Inherit the Wind - Tips for casting in windy conditions
I don’t sail, but I have always admired those who do it well. Using the wind to his advantage, a good sailor deals with any wind direction and makes sailing look effortless. It may surprise you, but some of the same principals apply to fly casting in windy conditions.
Wind, in many great fishing destinations, is always a factor. While it can make fly casting challenging, the wind also has its advantages, such as being able to get closer to the fish without spooking them and letting the wind “drift” your fly on still water. Living in southwest Florida, costal winds are nearly always present and visitors often find the conditions challenging. With a few adjustments in (both technique and attitude) I can usually ease their frustrations and get them casting with confidence - even in a stiff breeze.
The head wind (or wind in your face) is the most dreaded. Many are surprised to find that this is the wind direction that I usually prefer. If your casting accuracy is good, chances are that the same skills that you use for nailing your target will help you conquer a stiff head wind. The overhead cast is my choice in most instances. I use the wind to add energy to my back cast which gives me more time (a longer pause) by keeping the back cast in the air, much like a kite. To make the headwind overhead, start the pickup especially low, and stop the fly rod in a vertical position, sending the back cast in an upward trajectory. Allow the line to fully unroll and then drive it slightly downward with a solid stop. The temptation when casting into the wind is to bring the rod tip too far forward, but the rod movement should be precisely the same as your windless cast – just tilted slightly downward. The leader should unroll just above the surface and ideally, the fly will hit first. If the leader doesn’t unroll or if the line slaps the water, try a sharper and higher stop on your forward stroke.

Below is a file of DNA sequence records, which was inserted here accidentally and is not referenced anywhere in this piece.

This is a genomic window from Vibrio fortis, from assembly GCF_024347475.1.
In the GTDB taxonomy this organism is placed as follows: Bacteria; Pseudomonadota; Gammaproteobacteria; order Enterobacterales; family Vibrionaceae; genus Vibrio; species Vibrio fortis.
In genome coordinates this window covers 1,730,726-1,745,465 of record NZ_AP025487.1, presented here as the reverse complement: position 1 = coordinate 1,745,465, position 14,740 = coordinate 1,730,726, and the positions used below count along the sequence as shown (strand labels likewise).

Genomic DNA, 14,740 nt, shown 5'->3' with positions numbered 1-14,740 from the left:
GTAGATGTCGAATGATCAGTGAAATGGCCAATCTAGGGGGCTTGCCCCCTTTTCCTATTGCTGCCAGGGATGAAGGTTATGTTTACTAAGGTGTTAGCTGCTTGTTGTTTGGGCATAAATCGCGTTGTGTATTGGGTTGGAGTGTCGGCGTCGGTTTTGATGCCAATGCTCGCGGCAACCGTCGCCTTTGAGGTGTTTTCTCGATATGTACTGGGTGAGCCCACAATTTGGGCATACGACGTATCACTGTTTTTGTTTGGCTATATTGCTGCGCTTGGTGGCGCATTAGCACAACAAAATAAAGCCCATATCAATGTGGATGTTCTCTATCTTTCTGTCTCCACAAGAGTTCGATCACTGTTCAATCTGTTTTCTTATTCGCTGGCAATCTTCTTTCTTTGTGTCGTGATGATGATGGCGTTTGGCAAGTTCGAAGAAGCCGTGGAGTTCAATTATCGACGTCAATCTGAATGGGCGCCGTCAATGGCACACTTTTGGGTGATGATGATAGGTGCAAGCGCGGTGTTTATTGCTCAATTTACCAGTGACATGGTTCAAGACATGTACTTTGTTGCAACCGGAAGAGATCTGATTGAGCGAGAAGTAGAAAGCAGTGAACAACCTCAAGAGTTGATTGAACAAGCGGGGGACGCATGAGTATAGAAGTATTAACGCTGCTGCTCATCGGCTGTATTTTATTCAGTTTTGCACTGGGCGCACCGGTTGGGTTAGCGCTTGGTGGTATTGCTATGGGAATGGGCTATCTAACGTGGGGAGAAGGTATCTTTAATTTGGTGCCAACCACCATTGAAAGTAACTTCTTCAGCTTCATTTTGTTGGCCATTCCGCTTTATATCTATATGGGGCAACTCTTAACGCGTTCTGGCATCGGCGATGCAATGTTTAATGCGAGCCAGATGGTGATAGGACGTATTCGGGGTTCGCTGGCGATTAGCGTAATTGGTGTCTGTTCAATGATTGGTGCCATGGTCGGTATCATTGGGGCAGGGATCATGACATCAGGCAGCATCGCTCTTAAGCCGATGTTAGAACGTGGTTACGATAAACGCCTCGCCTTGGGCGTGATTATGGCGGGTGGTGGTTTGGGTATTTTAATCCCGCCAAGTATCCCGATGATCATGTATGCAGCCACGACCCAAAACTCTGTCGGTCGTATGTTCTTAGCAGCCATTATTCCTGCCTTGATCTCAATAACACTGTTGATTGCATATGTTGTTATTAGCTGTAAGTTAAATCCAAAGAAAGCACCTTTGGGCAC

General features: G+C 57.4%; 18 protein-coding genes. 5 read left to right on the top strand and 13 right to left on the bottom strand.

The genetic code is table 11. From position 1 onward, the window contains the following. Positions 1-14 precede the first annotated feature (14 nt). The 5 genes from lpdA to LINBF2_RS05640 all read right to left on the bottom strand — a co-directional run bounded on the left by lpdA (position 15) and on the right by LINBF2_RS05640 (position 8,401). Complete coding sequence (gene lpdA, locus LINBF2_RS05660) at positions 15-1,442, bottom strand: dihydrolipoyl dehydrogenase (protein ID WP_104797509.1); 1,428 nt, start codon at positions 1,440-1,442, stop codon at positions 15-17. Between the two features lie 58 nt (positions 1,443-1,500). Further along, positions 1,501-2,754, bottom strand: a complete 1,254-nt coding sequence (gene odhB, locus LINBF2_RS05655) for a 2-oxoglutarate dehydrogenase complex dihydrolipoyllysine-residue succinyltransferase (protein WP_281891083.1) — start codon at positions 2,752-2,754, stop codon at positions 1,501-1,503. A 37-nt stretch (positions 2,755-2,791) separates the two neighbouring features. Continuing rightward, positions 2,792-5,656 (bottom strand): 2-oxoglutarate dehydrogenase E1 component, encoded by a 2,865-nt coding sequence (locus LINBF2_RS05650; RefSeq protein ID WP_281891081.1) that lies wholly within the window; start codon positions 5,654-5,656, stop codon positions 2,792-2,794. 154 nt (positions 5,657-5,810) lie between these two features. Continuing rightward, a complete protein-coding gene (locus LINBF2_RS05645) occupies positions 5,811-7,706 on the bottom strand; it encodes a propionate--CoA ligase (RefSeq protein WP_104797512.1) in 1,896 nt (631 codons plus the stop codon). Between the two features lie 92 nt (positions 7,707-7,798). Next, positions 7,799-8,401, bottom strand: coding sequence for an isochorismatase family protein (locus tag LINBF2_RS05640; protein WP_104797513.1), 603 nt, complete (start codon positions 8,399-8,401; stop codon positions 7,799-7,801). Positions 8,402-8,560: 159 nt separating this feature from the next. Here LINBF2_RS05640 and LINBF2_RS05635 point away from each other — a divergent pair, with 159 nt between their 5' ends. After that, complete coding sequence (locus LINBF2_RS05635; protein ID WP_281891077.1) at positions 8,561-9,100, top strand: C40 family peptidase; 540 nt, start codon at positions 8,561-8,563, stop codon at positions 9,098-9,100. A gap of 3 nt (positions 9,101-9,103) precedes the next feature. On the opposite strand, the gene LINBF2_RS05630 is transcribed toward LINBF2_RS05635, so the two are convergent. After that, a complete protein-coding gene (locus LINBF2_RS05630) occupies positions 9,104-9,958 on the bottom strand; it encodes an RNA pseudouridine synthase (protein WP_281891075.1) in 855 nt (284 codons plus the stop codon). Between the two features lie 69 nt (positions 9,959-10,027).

Many opt for dropping the rod for a sidearm cast - and while it does help to keep the line down and possibly out of the wind - it will require that you cast faster as your line is closer to the surface. This isn’t usually a problem if you are standing on the deck of a flats boat, but much more so when standing waist-deep in the river or sitting in a kayak. With either technique, shoot more line on your back cast and less (if at all) on the forward cast.
The wind at your back position poses the most danger for physical harm. The tailwind adds unwanted speed to the forward cast, especially when using heavy flies and weighted lines, making you more likely to whack yourself in the back of the head. The upside of the tailwind cast is that you can cast farther. To take full advantage of a tailwind, use a Belgian or Elliptical cast. The Belgian cast keeps continuous tension between the rod and fly, making for a very smooth presentation. Start with the rod tip at the surface and make a side arm back cast in a slight upward path (think of casting up at 45-degree ramp). After the line unrolls, make a slightly upward forward stroke allowing the wind to take your fly up and away. The path that the line travels should be under the rod tip on the back cast and over the rod tip on the forward cast. After the line straightens in front, allow the rod tip to lower slowly so that the fly, leader, line and rod tip land on the water at the same time. When casting with the wind, keep the line on your back cast short and shoot more line on the forward cast.